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REVIEW: ‘The Dark Crystal: Age of Resistance’ Season One
There has been a shift in bold approaches when it comes to the art of film. Television has become the proving ground where new and unique concepts can be given the freedom to explore and play at larger budgets than before. The artistry and craft behind television especially in the age of streaming has never been higher, which is the reason why The Dark Crystal: Age of Resistance exists. The 1982 Jim Henson puppet film, The Dark Crystal was a failure, but over the years it has gained a large cult following for its artistry and it’s unique way of bringing audiences into a fantasy world. This cult status grew more and more after Jim Henon’s passing with more people praising it for the amount of work that went into making that fantasy world come to life. There had been talks about a sequel because of the cult status, but that fell through when Netflix stepped in and gave this franchise a chance telling the Henson company they have full reign to produce 10 hour long puppet driven episodes. It’s bold to attempt a high fantasy puppet series in 2019. No one else is attempting it and no one else can be nearly as successful. With season 1 having been released the question is whether or not its bold attempt paid off. Here is our Spoiler-Free Review of The Dark Crystal: Age of Resistance.
Set in the fantastical world of Thra, the Gelfling believe to live in peace with the rulers, the powerful Skeksis. These Skeksis have been living for thousands of years at this point and are aging. They have been desperately using the power of the Dark Crystal to keep themselves young. The Crystal happens to be the guiding element that ties all of Thra together. With their abuse of the crystal they are seeing diminishing returns with its rejuvenating properties. At this point their desperate attempt to stay youthful becomes fruitful when they discover they can use the power of the Crystal to drain the life essence from the Gelfling. With this discovery the Gelfling must band together and resist against the tyranny and potential genocide from the Skeksis. These events set off the Age of Resistance and work as a prequel to the original 1982 film.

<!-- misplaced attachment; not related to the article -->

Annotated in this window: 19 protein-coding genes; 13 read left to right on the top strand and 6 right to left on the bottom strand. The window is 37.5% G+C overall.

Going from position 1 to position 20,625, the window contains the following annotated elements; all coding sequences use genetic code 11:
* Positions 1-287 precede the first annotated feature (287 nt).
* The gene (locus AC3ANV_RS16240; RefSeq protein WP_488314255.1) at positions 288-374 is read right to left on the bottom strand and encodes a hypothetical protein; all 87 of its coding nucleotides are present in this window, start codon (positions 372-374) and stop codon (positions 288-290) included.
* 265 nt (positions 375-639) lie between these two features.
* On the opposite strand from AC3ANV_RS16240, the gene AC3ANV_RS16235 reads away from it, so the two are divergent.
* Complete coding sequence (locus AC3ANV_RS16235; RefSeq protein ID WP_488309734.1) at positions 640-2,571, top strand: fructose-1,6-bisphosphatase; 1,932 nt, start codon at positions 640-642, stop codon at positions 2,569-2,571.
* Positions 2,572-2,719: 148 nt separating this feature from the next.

The show’s plot is one of the strongest elements. With clever writing, dialogue and world building this feels like a fully thought out and brought to life Fantasy Universe in the same vein as Game of Thrones. The World is filled with multiple societies and characters that all aide to telling a layered story that set the stage for the inevitable outcome of the original film. The characters are also just as layered as the world with them having their own narrative arcs that pay off throughout the course of the season. Even the dialogue, which can be dense with lore, is clear and isn’t awkward of incomprehensible. The show nailed every aspect of the writing and I found myself engaged throughout the course of this season. The story gives enough of a balanced experience in which there is enough action, horror, comedy, heart, and suspense that makes this season such a tremendous narrative ride that leaves things open enough for the second season.
With any television series there are usually a multitude of directors and writers that work on individual episodes with a shared creative vision as opposed to fim where it is generally the vision of one or two people. Each of the series’ directors I felt did a phenomenal job at bringing life to every scene which meant working with the puppeteers to give the puppets a life-like performances. They also orchestrated shots in coordination with the cinematographer to create beautiful looking moments. The hundreds of talented people that came together to bring this to life deserve so much credit. Their ability at knowing how to work with CGI and puppetry hand in hand is phenomenal. There was a lot of passionate people who came together for this project. This also includes the voice cast that brought these characters to life in a stunning way.